Closing Of Crime Lab Could Jeopardize Thousands Of Drug CasesPlay
A day after the governor ordered the shutdown of a state drug lab, defense lawyers are estimating that thousands of drug convictions may be open to challenge and reversal due to the actions of a single state chemist.
Massachusetts State Police say that the Jamaica Plain lab, which was recently transferred from the Department of Public Health to the Department of Public Safety, was closed after they determined that a chemist failed to follow testing protocols. State police are investigating allegations of deliberate mishandling of evidence by a woman identified in court records as Annie Dookhan, who had worked for the lab for 10 years.
Reporter David Boeri joined WBUR's All Things Considered to discuss the what's at stake.
David Boeri: Without exaggeration, what's at stake here is the integrity of the justice system. You have basic evidence in drug cases that's now coming under question because of that chemist — and for the whole 10 years that she has been working for the lab. Literally, she has been involved in thousands of cases.
Steve Brown: What kind of work was she was doing?
As a chemist in the lab she would receive the evidence that was brought in by police, and then the chemist is expected to log it in to maintain this chain of custody, and then weigh it and analyze it. She has to identify whether it is a controlled substance or not — whether it's an illegal drug. And remember the weight is critical because weight determines the charges much of the time and it even drives the prison or jail sentence upon conviction.
Here's defense attorney Ed Ryan, former president of the Massachusetts Bar Association:
It's a determination of whether it's cocaine or crack cocaine. It's a determination of purity, and it's a determination as to weight. And if you have a chemist who's fudging on any of those issues, then people are going to jail that perhaps shouldn't be.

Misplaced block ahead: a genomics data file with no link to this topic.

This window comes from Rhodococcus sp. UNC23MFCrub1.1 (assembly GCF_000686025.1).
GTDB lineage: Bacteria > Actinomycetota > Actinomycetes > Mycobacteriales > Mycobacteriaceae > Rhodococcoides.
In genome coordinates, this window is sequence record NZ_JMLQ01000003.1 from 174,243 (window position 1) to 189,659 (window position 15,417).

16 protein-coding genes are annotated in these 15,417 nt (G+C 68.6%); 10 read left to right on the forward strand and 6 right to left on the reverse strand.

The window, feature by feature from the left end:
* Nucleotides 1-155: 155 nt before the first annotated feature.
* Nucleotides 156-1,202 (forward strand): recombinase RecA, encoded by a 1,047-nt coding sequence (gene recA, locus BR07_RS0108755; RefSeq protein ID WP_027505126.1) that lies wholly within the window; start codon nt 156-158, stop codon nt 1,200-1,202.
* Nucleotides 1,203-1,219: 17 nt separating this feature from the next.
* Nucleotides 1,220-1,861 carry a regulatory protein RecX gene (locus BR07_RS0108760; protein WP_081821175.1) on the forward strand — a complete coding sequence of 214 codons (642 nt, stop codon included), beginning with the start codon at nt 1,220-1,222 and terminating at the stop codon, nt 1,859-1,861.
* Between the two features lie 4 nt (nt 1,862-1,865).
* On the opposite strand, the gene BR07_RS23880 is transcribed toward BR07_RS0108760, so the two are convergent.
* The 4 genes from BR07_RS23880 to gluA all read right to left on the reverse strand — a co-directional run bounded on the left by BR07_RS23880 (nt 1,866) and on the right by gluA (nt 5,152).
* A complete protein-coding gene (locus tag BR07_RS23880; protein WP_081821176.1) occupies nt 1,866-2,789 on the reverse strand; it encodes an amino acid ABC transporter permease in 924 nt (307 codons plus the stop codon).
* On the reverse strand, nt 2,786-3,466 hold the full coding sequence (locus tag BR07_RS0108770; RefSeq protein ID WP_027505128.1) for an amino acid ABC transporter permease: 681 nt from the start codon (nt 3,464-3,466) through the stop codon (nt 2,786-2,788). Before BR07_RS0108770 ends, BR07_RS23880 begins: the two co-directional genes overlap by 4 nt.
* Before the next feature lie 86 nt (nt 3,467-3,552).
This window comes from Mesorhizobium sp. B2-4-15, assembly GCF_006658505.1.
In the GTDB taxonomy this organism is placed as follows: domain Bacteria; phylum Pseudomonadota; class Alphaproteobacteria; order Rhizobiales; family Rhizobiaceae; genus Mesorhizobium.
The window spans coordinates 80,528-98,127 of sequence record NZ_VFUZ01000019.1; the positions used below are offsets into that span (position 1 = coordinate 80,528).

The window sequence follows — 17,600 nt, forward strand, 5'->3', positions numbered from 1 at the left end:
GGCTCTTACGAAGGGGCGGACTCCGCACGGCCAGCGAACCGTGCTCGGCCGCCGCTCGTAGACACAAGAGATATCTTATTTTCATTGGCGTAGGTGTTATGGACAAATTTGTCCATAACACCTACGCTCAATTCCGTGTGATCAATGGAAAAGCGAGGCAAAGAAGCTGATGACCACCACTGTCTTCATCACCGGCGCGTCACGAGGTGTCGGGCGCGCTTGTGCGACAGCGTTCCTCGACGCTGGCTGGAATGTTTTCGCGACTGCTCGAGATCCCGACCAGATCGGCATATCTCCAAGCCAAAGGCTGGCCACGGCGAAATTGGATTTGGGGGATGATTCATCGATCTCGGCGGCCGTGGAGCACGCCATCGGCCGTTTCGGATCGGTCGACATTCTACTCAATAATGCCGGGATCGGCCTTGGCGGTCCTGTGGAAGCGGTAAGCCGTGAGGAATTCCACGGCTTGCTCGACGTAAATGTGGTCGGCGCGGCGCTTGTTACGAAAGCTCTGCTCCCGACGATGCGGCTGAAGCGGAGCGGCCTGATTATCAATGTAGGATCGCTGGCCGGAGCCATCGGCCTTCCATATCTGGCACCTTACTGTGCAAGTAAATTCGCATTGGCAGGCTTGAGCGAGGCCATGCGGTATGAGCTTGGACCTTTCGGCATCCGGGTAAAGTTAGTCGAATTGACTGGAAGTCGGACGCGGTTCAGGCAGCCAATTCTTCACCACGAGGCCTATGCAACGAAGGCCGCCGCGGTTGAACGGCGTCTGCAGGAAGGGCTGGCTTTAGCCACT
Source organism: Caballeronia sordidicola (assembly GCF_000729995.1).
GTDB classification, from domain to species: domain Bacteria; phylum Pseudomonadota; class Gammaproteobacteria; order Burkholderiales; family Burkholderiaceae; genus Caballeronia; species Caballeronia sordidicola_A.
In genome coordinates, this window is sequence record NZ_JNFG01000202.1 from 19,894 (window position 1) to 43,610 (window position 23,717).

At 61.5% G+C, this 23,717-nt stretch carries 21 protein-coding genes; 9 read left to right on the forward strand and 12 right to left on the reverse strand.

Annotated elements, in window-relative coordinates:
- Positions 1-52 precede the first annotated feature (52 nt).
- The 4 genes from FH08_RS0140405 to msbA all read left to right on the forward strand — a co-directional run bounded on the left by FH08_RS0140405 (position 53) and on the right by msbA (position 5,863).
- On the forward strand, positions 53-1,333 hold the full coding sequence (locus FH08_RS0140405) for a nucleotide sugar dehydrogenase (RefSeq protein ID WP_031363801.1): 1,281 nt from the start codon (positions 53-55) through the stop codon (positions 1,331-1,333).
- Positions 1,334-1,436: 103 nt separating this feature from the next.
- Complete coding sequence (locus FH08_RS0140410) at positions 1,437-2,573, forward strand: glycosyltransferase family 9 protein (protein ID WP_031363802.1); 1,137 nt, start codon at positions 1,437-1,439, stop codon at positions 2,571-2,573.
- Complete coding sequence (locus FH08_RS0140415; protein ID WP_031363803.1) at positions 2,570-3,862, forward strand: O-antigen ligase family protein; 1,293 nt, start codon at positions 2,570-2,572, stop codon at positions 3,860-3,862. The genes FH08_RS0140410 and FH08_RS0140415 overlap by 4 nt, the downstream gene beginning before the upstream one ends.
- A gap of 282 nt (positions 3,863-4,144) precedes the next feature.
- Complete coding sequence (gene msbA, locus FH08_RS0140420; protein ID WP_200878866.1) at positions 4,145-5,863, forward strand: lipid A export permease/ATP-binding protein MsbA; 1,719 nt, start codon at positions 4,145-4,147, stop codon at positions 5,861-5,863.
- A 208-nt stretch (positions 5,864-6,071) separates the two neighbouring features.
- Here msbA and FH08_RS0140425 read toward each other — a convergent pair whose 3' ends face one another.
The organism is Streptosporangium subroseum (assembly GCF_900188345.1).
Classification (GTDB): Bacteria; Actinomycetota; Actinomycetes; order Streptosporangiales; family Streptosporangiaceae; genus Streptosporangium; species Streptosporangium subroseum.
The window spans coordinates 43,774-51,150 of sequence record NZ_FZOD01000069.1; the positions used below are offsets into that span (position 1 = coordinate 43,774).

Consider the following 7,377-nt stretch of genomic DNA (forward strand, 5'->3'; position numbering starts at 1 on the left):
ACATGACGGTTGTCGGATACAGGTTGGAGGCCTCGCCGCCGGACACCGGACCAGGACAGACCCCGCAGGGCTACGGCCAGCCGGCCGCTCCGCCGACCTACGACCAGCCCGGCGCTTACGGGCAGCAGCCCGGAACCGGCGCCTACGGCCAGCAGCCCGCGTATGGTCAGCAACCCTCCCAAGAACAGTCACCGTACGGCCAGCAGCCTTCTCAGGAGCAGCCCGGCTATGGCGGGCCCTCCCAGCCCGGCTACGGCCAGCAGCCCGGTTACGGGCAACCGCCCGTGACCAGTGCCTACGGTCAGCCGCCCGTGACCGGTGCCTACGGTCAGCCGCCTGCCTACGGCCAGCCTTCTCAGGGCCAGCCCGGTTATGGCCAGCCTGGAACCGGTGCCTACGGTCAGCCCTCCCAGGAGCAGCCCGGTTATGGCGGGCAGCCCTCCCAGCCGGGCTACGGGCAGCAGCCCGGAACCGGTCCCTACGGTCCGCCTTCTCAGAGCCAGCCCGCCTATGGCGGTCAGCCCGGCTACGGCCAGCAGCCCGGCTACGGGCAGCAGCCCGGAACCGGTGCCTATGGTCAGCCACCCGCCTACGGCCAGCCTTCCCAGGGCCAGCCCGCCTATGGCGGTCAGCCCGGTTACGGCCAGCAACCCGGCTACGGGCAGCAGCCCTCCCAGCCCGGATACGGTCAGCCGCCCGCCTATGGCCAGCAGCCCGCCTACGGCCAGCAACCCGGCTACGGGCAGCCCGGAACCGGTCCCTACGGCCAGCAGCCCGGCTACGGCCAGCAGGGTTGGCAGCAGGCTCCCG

When was the problem with that chemist discovered?
This is perhaps the most disturbing part of the story — and the scandal by the way is still young. It was in June of last year that problems were discovered in that lab, that was then under the control of the Department of Public Health. Lawyers and the Committee on Public Counsel Services, though, were not notified until February of this year.
Here's Anne Goldbach, who is the scientific expert for the Committee on Public Counsel Services:
Attorneys should have been alerted to it immediately. I don't believe that that chemist should have been involved in any cases from the moment they discovered it until they could figure out whether or not there were further problems. And, instead, we were kept in the dark for six and a half months. Instead, that chemist came to court and testified, we don't know how many times.
This is really what is stunning — that that chemist, Annie Dookhan, was testifying at trial in January when they already knew that the problems went back to June and the attorneys for these different clients weren't notified of irregularities until February of this year.
When some of the attorneys sought hearings to look into the improprieties, the state counter argued that it was only a single batch of improprieties on one day, so they lost their motions — those defence attorneys. Now, six months later, we know the problem was far greater and it is only now coming to full light.
What needs to be done now?
They have to determine if anybody else was involved. We're told that only a single chemist is involved, but they have to go through every case she was involved in and try to figure it out. This is going to be a massive problem.
This program aired on August 31, 2012.